What is it about our naked bodies that make us so uncomfortable? I imagine for women it is their perception that they have less than perfect bodies, and when exposed, everyone can see their flaws (whether real or imagined). For men, perhaps it is a combination of the size of their penis, and how they measure up to other men. It is also perhaps the fear of arousal while exposed (at an inappropriate moment). This is a possibility for men mostly because they are not used to being naked and seeing others naked. Like anything else, they would be desensitized if being naked were not so taboo. When you spend time at a nude beach, it is rare to see a man with an erection. Even when you do, most people would agree, it is not a big deal as we have all seen it before!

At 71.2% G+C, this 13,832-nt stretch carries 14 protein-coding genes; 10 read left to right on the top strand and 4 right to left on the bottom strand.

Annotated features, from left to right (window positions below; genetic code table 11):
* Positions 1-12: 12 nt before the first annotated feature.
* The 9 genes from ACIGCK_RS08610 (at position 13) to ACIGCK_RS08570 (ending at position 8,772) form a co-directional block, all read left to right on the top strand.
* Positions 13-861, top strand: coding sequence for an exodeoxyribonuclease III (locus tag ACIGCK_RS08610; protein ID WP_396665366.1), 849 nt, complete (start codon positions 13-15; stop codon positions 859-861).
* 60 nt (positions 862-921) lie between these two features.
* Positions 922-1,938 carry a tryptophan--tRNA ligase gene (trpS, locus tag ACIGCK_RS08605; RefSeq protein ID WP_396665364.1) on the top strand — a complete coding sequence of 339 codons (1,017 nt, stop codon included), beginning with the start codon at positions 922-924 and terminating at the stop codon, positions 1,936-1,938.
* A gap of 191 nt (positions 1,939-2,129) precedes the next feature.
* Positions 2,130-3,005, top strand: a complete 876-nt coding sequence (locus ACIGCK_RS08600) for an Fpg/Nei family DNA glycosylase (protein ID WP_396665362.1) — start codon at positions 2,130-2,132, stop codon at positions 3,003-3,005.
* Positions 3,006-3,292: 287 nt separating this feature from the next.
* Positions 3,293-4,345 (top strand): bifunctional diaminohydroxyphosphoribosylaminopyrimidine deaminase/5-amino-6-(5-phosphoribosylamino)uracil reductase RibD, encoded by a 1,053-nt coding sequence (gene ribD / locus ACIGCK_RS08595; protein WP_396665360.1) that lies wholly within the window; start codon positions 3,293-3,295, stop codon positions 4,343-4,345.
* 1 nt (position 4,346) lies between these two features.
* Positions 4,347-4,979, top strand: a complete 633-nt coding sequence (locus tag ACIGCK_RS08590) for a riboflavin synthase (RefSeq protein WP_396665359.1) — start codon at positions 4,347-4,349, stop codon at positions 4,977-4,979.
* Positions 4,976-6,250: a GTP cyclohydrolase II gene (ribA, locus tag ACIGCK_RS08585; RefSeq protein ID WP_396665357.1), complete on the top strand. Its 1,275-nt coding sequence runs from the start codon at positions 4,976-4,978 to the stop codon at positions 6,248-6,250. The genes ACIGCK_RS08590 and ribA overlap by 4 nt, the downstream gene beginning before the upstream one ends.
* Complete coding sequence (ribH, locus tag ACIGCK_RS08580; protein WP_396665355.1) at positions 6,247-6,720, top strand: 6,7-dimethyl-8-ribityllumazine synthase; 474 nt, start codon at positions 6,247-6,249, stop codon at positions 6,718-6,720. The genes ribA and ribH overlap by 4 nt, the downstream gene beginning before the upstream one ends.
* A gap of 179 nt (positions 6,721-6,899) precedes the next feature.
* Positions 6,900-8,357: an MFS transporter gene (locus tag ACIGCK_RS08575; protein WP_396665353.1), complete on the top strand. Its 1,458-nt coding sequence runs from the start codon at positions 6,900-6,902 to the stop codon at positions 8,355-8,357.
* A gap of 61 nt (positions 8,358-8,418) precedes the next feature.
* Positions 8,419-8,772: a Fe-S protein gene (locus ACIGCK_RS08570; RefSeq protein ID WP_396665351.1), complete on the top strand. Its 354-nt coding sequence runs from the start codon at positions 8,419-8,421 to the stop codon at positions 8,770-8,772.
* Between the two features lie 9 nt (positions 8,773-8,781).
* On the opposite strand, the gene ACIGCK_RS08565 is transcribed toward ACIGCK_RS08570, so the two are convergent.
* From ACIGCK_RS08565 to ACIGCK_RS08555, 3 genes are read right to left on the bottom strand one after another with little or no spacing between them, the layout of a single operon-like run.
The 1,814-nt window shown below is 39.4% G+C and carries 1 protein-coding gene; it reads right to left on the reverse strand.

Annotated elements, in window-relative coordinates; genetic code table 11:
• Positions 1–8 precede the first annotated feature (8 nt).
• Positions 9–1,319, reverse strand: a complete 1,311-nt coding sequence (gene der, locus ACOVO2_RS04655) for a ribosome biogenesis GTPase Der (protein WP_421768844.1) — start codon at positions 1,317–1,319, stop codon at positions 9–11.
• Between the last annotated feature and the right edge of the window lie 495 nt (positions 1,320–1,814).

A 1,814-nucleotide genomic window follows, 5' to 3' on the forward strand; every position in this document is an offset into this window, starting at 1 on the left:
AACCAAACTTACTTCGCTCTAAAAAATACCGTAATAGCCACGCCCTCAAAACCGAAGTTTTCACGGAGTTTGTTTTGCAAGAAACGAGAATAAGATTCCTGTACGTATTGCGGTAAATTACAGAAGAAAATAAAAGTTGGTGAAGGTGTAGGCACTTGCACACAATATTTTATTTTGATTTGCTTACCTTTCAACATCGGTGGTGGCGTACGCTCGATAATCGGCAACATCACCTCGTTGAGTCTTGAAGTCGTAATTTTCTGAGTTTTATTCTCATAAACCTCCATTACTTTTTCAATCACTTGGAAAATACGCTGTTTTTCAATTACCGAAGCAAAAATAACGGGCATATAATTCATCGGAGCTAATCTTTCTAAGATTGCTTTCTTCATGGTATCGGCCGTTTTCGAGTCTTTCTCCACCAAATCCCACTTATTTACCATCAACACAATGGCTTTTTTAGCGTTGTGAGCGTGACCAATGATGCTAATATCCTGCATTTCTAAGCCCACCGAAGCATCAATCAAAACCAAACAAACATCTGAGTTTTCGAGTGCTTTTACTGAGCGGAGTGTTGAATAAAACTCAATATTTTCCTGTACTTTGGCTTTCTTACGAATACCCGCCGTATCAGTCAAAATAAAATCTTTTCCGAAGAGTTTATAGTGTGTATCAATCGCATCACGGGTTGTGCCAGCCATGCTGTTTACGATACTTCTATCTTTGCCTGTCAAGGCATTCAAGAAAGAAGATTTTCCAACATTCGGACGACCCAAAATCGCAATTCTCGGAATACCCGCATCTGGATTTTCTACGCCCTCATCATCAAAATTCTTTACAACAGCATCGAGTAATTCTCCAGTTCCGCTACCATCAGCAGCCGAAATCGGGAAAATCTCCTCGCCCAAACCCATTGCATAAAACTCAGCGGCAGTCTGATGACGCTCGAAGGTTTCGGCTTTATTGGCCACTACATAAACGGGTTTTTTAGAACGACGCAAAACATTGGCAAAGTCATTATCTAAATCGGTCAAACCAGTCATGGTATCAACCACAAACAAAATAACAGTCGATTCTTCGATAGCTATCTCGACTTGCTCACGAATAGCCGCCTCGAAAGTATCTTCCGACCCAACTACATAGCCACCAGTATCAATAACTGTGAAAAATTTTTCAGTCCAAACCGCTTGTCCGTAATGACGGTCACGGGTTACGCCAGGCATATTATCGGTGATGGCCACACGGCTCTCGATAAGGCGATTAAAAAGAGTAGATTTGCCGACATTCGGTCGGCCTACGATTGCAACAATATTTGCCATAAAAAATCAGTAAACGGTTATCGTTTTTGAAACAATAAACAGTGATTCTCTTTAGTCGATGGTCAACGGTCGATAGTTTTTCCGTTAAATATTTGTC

When you become part of the lifestyle, you discover how liberating it is to get past this. You learn to undress in front of others and discover that nobody is pointing and laughing. Regardless of body size and type, hair or no, tattoos, piercings and scars, nobody is ever pointing or laughing. Taking your clothing off in front of your friends at a nude beach or resort is incredibly liberating! To feel the warmth of the sun on your entire body is worth the risk of the momentary pang of discomfort the first time you undress in public. You will also discover that it feels very normal when everyone is also naked. The conversations about sex and your personal sex life will become a part of your life as well. When you realize how liberating the lifestyle is you will wonder how people can go through their entire life covering up some of the most genuine things about themselves. Sex is something beautiful and natural and talking about it is normal! When you swing you also begin to see sex as something beautiful even when it is shared. Society is so rigid in its beliefs about monogamy and clothing that it keeps us from truly acting in a way that is perhaps more natural than we realize. Maybe the monkeys are right in the way they behave. They act on instinct and seem to be just fine the way they are. Do they really need humans to tell them what is right and to make them feel ashamed? I personally prefer the attitudes I have discovered from the lifestyle. How very liberating to finally be comfortable in my own skin and with my sexuality!